Here’s a picture of God that our son drew when he was about 6, I think. It was entirely unsupervised and entirely his own work. As you see, God is very mighty, covered in muscles (those blobs are muscles) with lots of eyes to see everything, and hands and fingers. And he told me that those are step on Gods right-hand-side because God is very tall. We can see what had caught his six-year old imagination.
Today on Trinity Sunday we celebrate the ways in which God is revealed to us, and has been revealed to us, in scripture, as we have heard this morning from St Johns gospel, and from St Paul speaking to the early church in Rome.
Christians believe in God who is revealed to us as in three Persons: as Father, our Creator, as the Son, our Saviour, and as Holy Spirit, the one who gives life.
This belief comes from the teachings of scripture, from the traditions of the church and through our own lives and experience. It is uniquely Christian, Christianity offers a unique understanding of Gods being and activity
And although Tom’s drawing of God makes me smile because it so clearly reflects the perceptions and interests of a six year old boy, of course its impossible for any of us to ever depict or describe God adequately, in images, or in words, we can only ever try to reach out towards God.
Here’s an illumination from a 15c manuscript with familiar imagery. God the Father, an elderly and wise creator, bigger than, Christ the Son who is suffering for us, and the Holy Spirit, hovering as a tiny dove, and all looking down on the world in compassion.
And this offers us truth, but not the whole truth, because of course, God is impossible to depict. God is eternal, uncreated, and not contained in, or constrained by physical bodies. Our words and images are signs, symbols and metaphors reaching out to God reflecting as well as we possibly can, our human understanding of Gods self-revelation.
God is impossible to depict but we’re ingenious. Look at this wonderful medieval attempt at showing God in three persons, the face turning three ways at once. And then there are symbols.
When I was little my Mum had this book, Saints, Signs and Symbols, it intrigued me because it’s like a book of codes, with a shield for each of the apostles, and then lots of saints, each with a symbol of an object or concept, on their shield and then Symbols for God, Father, the Son and the Holy Spirit.
And this is the symbol for the Holy Trinity, and I didn’t know Latin but could work out, Father, Son and Holy Spirit in the corners, with God at the centre, and then there are paradoxical truths, which I found very exciting, that Father and Son and Holy Spirit are not ‘non Est’ one another, but all are God. This was a ‘wow’ experience for me, intriguing beyond my comprehension. An invitation to something beyond.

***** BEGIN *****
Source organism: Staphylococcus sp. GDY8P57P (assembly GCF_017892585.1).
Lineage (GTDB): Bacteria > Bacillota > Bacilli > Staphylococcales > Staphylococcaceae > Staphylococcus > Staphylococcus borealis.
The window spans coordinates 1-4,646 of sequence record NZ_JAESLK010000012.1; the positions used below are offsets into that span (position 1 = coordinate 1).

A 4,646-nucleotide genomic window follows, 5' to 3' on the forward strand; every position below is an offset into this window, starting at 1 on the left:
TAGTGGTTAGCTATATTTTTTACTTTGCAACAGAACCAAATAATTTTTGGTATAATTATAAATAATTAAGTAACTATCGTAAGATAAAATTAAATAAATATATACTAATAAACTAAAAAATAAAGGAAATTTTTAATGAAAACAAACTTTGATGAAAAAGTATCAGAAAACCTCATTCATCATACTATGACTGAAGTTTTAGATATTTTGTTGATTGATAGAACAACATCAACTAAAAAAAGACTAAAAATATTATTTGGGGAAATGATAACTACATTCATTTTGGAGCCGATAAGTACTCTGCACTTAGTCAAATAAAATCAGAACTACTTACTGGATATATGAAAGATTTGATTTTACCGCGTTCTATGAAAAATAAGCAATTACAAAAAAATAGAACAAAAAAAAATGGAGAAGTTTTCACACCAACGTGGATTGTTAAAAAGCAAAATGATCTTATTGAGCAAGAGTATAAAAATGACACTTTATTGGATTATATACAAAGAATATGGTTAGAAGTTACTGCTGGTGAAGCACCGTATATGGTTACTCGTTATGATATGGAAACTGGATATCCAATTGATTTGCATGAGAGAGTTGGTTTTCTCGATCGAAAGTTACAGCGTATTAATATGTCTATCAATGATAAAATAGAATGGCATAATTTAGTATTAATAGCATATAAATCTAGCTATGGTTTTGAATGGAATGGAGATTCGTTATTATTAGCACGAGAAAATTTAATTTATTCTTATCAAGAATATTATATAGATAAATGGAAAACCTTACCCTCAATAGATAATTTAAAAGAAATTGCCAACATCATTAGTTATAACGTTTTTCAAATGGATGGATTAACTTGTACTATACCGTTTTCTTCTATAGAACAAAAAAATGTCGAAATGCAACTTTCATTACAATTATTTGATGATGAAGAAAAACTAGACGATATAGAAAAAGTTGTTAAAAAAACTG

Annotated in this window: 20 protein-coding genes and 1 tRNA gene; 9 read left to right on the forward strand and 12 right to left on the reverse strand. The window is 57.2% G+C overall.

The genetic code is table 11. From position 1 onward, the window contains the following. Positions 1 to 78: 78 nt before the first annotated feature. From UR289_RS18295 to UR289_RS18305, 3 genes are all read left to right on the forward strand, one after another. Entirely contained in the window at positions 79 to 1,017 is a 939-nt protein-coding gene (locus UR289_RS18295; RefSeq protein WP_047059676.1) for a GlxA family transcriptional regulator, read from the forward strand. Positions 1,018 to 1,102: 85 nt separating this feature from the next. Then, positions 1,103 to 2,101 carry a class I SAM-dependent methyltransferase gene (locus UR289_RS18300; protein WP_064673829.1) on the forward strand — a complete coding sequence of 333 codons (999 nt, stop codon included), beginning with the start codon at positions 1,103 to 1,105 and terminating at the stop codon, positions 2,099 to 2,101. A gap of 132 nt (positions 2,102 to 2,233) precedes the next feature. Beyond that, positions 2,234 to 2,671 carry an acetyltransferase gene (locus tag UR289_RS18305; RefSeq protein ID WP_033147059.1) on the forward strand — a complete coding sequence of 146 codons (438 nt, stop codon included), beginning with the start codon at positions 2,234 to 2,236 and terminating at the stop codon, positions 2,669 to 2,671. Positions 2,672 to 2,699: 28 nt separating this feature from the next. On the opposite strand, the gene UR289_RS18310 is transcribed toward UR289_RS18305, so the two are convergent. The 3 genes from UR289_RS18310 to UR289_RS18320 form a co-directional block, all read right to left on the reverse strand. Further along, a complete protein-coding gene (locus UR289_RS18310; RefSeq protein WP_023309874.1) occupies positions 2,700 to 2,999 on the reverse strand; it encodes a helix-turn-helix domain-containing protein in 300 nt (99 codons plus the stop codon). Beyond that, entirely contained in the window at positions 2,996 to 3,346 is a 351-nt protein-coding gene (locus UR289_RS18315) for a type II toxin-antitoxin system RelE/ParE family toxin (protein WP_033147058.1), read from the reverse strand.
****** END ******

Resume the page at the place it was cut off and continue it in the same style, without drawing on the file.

There’s a story from the middle ages about St Augustine when he was working on his book On the Trinity, taking a walk by the sea to meditate on how God could be three Persons yet One. The saint came upon a child who was digging in the sand and he asked the child ‘What are you doing? ‘I’m going to watch the tide come in so it can all pour into this hole.’ ‘But that’s impossible’ said Augustine, ‘The hole is small and the sea is enormous.’ ‘Indeed’ said the child, ‘So how do you think that you will comprehend the endless wonders of the Holy Trinity with your limited human mind.’
In the end, God the Trinity is not a puzzle to solve, but a mystery to worship, a community of love. It is our great privilege to be invited in to greater understanding and deeper experience of the loving community of God. When we come to God in prayer we open ourselves to the creator who comes to be with us in Christ and seeks to dwell within us through the power of the Holy Spirit.
Day by day as we turn to God and receive from God we will be changed. As St Paul writes, ‘Gods love has been poured into our hearts through the Holy Spirit that has been given to us.’
Our calling as Christians is to become more like Christ. As Thomas Merton, said, ‘Christianity is Christ living in me.’ This matters so much.
As you may know I’ve just come back from a visit to Poland, I went with an ecumenical group of Christians of different traditions to learn from Polish Jews about the Holocaust that took place in their country during WW2, when the Nazi regime in occupation pursued its desire to eradicate Jewish people, wipe them out, along with other groups of people. We learnt about this and about the after effects, the absence of Jews, and how Jews and Christians in Poland now are seeking to remember what happened, honour the dead, and build for a better future now.
As we travelled we saw the preserved remains of labour camps and gas chambers, we tried to comprehend the industrialisation of killing, and the scale of evil inhumanity. Our human capacity for evil and for inflicting suffering is profound.
It seems to me, with increasing clarity that for our very survival, we must chose the ways of love, including the costs of love. Love that creates, repairs and builds community, bridges difference and gives hope. God’s love for the world.
This is the point of the church. The church will thrive here and everywhere as we become more Christ-like, more loving, because love is irresistible and people will want to be part of God’s great movement and work of love.
I want to close with a verse of a great hymn by Bishop Timothy Rees:
God is love; let Heaven adore him;
God is love: let earth rejoice;
Let creation sing before him,
And exult him with one voice.
He who laid the earth’s foundation,
He who spread the heavens’ above,
He who breathes through all creation, He is Love, eternal Love.